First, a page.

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Posts from the ‘Vancouver’ Category

Areas of British Columbia with large reductions in violent crime

According to the BC government’s own compilation of crime data, some areas of the province have experienced massive reductions in violent crime.

Look at what happened to violent offences in Prince George during the past ten years. The population decreased by 2% – 1,552 people – during this period. But there was a 43% decrease in violent offences:

  • 2006          2,734
  • 2007          2,516
  • 2008          1,902
  • 2009          2,063
  • 2010          2,275
  • 2011          2,205
  • 2012          2,192
  • 2013          1,819
  • 2014          1,584
  • 2015          1,538

What is going on here? What is this RCMP detachment doing? What is the municipality doing?  What is the community doing? It would be interesting to figure out is happening.

Here is Kelowna. Their population increased by 13%, 14,344 people, over the last decade. But they experienced a 55% decrease in violent crime:

  • 2006         2,479
  • 2007         2,313
  • 2008         2,068
  • 2009         2,126
  • 2010         2,090
  • 2011         1,942
  • 2012         1,806
  • 2013         1,835
  • 2014         1,415
  • 2015         1,097

Here is Nanaimo. Their population grew by 12%, or 9,755 people. But they experienced a 49% decrease in violent crime:

  • 2006         2,225
  • 2007         1,737
  • 2008         1,632
  • 2009         1,636
  • 2010         1,693
  • 2011         1,403
  • 2012         1,429
  • 2013         1,422
  • 2014         1,127
  • 2015         1,134

New Westminster has a municipal police department (as compared to an RCMP detachment). Their population increased by 18%, that’s 11,169 new residents. They experienced a 39% decrease in violent crime:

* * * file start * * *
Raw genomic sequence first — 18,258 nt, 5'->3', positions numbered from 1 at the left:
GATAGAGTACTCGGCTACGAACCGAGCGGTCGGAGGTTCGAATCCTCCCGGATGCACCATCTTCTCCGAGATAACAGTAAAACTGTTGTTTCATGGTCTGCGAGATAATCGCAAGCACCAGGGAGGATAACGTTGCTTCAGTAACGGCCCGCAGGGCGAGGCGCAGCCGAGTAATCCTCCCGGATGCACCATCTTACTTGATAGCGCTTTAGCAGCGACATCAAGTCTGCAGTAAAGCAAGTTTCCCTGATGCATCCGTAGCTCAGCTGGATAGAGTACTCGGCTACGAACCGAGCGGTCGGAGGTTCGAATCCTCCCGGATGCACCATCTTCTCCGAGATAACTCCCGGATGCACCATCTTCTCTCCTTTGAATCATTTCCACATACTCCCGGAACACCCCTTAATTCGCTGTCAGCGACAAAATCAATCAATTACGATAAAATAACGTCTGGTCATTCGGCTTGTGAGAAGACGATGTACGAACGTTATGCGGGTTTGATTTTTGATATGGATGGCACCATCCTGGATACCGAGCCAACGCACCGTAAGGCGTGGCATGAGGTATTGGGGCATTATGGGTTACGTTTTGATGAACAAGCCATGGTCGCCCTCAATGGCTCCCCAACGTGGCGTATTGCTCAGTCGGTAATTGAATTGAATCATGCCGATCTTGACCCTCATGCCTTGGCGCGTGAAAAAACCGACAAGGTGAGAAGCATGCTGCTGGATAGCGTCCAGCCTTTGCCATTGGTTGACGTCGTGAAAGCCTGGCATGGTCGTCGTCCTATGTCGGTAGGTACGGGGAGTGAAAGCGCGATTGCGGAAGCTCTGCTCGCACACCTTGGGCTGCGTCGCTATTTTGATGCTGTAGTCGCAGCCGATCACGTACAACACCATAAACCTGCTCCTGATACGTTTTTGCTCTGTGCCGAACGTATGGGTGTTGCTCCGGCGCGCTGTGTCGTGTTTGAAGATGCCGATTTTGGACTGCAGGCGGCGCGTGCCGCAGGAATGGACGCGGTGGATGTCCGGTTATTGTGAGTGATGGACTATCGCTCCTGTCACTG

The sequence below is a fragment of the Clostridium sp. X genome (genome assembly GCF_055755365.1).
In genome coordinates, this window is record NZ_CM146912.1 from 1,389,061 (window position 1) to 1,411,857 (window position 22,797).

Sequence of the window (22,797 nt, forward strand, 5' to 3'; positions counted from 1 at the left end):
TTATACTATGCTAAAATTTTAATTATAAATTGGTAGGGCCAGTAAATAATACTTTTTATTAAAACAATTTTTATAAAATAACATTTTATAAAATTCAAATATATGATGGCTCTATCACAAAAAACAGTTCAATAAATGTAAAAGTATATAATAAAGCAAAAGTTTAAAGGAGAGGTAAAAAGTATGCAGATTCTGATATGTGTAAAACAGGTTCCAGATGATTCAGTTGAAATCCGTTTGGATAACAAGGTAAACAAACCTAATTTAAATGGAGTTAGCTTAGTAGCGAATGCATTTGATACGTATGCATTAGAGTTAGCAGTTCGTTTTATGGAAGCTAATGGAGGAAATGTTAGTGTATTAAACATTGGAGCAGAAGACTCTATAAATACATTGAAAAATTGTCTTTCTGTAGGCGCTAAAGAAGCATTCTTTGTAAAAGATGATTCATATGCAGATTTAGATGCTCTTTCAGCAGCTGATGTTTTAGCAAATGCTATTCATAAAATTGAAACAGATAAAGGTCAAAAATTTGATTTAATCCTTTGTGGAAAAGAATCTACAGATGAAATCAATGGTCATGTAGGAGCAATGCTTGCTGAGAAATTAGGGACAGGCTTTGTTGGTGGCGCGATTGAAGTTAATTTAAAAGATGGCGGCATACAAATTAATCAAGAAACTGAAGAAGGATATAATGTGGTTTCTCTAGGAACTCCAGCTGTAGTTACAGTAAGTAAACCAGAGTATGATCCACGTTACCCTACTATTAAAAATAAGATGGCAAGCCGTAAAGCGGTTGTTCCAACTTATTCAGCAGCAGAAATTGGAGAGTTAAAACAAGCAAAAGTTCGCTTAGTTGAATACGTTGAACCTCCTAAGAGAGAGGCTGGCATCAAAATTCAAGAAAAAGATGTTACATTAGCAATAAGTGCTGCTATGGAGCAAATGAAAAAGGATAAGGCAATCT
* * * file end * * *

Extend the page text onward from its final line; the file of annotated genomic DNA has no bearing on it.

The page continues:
• 2006         1,437
  • 2007         1,314
  • 2008         1,204
  • 2009         1,058
  • 2010         1,122
  • 2011         939
  • 2012         1,014
  • 2013         953
  • 2014         874
  • 2015         876

Vancouver, another municipal police department, experienced an 8% increase in population (49,569 more people). But violent offences in the city dropped by 27%:

  • 2006         11,015
  • 2007         10,769
  • 2008         10,858
  • 2009         10,838
  • 2010         10,442
  • 2011         10,055
  • 2012         9,218
  • 2013         8,832
  • 2014         8,221
  • 2015         8,007

Burnaby, Campbell River, Comox, Delta, Duncan, Kamloops are some of the other cities and towns that saw large drops in violent crime.

According to the definitions and data qualifiers section of the document: “Violent crimes include the offences of homicide, attempted murder, sexual and non-sexual assault, sexual offences against children, abduction, forcible confinement or kidnapping, firearms, robbery, criminal harassment, extortion, uttering threats, and threatening or harassing phone calls and other violent offences.”

Honour House in Vancouver

Recently I attended a RUSI presentation about Honour House. This resource is not well known in the law enforcement community.  I am posting it here in hopes that someone will benefit from it during a time of need: Honour House

Honour House Society is a refuge, a home away from home for Canadian Forces personnel, emergency services personnel and their families to stay, completely free of charge, while they are receiving medical care and treatment in the Metro Vancouver area.

These brave individuals, along with their families, sacrifice so much on a daily basis to protect our freedom and our everyday way of life. Honour House allows us the opportunity to show them that we care and how much we appreciate all that they do.

Located on a quiet tree-lined street in New Westminster, Honour House is a beautiful, fully renovated heritage home with 10 private bedrooms each with its own en-suite bathroom. The house has a large shared kitchen, living room, a media room, sun rooms and many other common spaces. The house is fully modernized and wheelchair accessible and is set in its own extensive and lovingly maintained grounds.

Honour house receives no direct funding and raises all of its operating costs through donations and fundraising. The house has one full time and one part time member of staff. Almost all of the work needed to keep Honour House running is carried out by our dedicated board of directors and our hard working team of volunteers.